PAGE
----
While the past week and a half, serving as the advent of my summer vacation, have allowed me to fully recover from the horror of Finals Week, and celebrate the end of my freshman year at the University of Washington. Hooray! And yet, I find that I am still mildly hungover on the subjects of Spring quarter... most particularly, the ENGL 274 class I took on Shakespeare, Post 1603.
The class itself was not terribly stimulating; if anything it was a class I very rarely attended (And that's not an exaggeration). Still, I ended up getting a 4.0 in the class, because it was a subject that interested me greatly. While the in-class discussions were nothing to bother about, the three main papers we had to turn in struck me as most important, and while I ended up getting excellent grades on all of them (96, 98, and 100 percents, and yes, I feel fully entitled to brag), the one that was the most fun for me, was, of course, a book review. (It received, ironically, the worst grade of the three).
We had to select and review a book on the Bard, and the winner, for me, was Stephen Greenblatt's Will in the World, which offered an in-depth analysis of the people, landscape, art, and culture that shaped William Shakespeare, from one of the many sons of a rural glove maker and town figure, into one of history’s most iconic Londonites, and the most prolific playwright in the world. Traveling through the personal history of this iconic man - from the Latin-centric educational system that taught him to appreciate and manipulate words in equal measure, and the religious turmoil that might have played a part in his aversion to theology, to the monarchs that would write his paychecks and pave his career, and the city that would make his name synonymous with the stage - Stephen Greenblatt unearths the more complete origins of the distinctive literary voice of Shakespeare from historical quagmires of murky facts and probable theories, resulting in a more complete understanding of an exceptionally talented member of the echelons of England’s literary history.
Will in the World is unique among the many, many non-fiction works based around the life of the playwright, being that, while it does adhere to the many previously existing facts known about his life, it also clarifies the unknown, dark portions of blank history, without adding in some recently unearthed factoid, document, or piece to the puzzle: no new information on Shakespeare has surfaced in the writing of this book, and yet, it serves to elaborate on pre-existing knowledge of who this mysterious man was, by exploring not deeper personal connection, but the context in which Shakespeare himself presented his work, and the culture that shaped his perceptions of love, art, family, nature, comedy, and drama.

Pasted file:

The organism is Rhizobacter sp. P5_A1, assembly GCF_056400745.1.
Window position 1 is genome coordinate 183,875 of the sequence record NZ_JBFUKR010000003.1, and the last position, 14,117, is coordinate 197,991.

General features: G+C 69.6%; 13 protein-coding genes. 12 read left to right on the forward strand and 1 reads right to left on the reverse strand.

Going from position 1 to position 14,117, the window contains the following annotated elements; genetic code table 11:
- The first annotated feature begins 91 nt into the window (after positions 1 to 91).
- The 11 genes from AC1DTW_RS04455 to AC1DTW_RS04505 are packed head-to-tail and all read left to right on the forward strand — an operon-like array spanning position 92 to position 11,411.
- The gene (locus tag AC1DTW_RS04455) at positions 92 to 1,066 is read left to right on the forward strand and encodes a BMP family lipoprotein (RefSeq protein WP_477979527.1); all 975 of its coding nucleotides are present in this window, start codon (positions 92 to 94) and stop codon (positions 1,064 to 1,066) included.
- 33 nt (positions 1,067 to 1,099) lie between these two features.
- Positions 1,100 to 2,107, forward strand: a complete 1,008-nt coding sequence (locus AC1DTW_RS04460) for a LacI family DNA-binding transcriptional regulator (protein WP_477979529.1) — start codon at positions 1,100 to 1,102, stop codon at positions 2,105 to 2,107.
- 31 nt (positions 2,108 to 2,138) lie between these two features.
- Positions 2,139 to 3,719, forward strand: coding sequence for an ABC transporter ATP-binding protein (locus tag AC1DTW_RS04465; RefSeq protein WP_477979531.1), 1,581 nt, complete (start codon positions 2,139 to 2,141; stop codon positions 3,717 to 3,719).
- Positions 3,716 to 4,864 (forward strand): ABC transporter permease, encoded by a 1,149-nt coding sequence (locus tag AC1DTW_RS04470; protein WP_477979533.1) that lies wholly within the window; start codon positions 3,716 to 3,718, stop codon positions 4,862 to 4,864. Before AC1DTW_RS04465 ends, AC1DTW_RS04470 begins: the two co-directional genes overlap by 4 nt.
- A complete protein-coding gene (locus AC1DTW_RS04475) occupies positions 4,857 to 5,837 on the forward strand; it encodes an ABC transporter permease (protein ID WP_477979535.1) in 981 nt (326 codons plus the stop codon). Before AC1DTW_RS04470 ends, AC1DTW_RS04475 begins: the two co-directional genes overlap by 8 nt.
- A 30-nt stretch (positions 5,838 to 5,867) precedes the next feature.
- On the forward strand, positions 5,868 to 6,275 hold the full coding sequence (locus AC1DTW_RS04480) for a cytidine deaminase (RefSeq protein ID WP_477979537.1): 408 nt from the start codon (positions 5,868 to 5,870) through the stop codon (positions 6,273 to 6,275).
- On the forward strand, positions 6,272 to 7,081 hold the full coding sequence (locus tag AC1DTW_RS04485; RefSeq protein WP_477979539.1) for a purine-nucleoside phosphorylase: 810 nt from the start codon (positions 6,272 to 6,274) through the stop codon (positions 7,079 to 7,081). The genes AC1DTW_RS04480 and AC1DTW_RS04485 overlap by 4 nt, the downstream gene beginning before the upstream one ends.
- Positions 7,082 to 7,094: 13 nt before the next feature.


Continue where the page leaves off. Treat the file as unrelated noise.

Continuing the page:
In some areas, such speculation detrimentally affects the validity of Greenblatt’s claims; for instance, a chapter on the possibility of a friendship between him, and English Catholic martyr and saint Edward Campion, came off as widely theoretical and boldly claimed, with almost no proof to back it up, these events having “potentially” occurred during what are Shakespeare’s lost years. However, even such theoretical musings served a greater purpose: to provide a greater understanding of the wider context of the religious climate in England at the time of Shakespeare’s formative years, and explaining what background he had in the conflicting principles (and royal governances) of Protestantism and Catholicism.Thereby does the unique approach, of filling in Shakespeare’s history with supposals and potentialities, unburden the Shakespeare scholar with the boundaries to his personal life of which to strictly pertain, and granting a less limited amount of source material, to explore the context and construction of the stories behind his plays, as well as William, the man.
Overall, Will in the World has fared well with readers, both on the wider market scale, as well as in the opinions of critical reviewers. It currently averages 3.92 out of 5 stars on popular book-sharing site Goodreads, and also garnered some very favorable personal opinions within that same forum. Its printed media supporters include the likes of Time, Newsday, The New York Times, and The New Yorker, as well as The Guardian, from Shakespeare’s own home base across the pond. It was also on the New York Times Bestseller List for Nonfiction for nine weeks straight, and was a finalist for the Pulitzer Prize the same year it was published (which would be 2005).
I was so inspired by this incredibly interesting book, that I used it as inspiration for this past Wednesday's "Looks from Books" for College Fashion, as well! Here's the link:
Hope everyone's enjoying the beginning of their summer! :) I know I am.